Now that Larry Craig has belatedly done the honorable thing and resigned from the Senate we are spared the torturous explanations to the effect that he is not gay but was merely tapping his foot in time to the Pat Boone tunes he was listening to on his iPod. Nor will we have to hear that in reality he has silently suffered from Restless Leg Syndrome (as a result of childhood trauma) and has now realized the need to place himself under a doctor’s care and hopes other sufferers will be inspired by his example to get the help they need before it’s too late and their own actions are horribly and publicly misconstrued.
My objection to Craig’s behavior isn’t so much because he was allegedly cruising for gay sex (not that there’s anything wrong with that. of course) in a public restroom, but that he was doing so in violation of his wedding vows. Whether it happens in the men’s room of the Minneapolis-St. Paul airport or in a windowless hallway outside the Oval Office study, infidelity is sleazy and despicable. How can you trust anyone who has sworn to protect the Constitution against “all enemies foreign and domestic” on behalf of millions of people he’ll never meet when he’s already disregarded the “love, honor and cherish” promise to someone he’ll have to face the rest of his life?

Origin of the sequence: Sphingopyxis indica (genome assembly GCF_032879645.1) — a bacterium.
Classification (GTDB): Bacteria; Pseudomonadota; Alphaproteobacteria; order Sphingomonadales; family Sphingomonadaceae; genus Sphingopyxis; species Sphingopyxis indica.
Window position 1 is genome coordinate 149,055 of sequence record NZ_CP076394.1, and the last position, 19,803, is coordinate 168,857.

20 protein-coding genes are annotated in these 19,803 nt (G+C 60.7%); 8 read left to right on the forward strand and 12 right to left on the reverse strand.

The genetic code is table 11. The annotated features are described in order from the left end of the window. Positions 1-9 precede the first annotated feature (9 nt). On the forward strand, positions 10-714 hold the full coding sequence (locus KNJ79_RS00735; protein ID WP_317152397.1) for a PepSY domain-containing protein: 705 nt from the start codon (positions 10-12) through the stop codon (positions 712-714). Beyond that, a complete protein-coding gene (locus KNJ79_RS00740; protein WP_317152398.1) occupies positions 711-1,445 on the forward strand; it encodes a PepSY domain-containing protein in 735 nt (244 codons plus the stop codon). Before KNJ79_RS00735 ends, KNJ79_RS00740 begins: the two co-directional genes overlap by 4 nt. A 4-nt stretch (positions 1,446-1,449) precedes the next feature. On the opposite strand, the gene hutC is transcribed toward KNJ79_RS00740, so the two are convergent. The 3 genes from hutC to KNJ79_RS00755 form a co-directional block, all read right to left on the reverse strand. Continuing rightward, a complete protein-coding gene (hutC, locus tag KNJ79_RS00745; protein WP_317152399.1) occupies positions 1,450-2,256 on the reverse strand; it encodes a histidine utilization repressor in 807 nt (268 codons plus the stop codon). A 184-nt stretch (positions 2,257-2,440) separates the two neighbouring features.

The most disappointing thing about the whole Craig episode and its coverage is that it is the gay-sex angle is what is sensationalized and not the faithlessness. Strangely, in today’s supposedly metrosexual, Will & Grace, Queer As (just plain) Folk, just-another-form-of-normal culture it’s the gay angle that gets the Man-bites-dog treatment while the marital infidelity aspect is apparently so common as to be unremarkable.
And really, aren’t all of these scandals becoming so common that they barely justify the shock treatment in the media? It’s looking as if the page-abusing, hooker-visiting, perv-inducing legislators in D.C. are the norm and the front-page, 24-hour-news-cycle treatment should be reserved for the men and women who don’t lower themselves. It’s to the point where saying, “A pox on both your houses” isn’t a curse of disgust but a prophetic statement.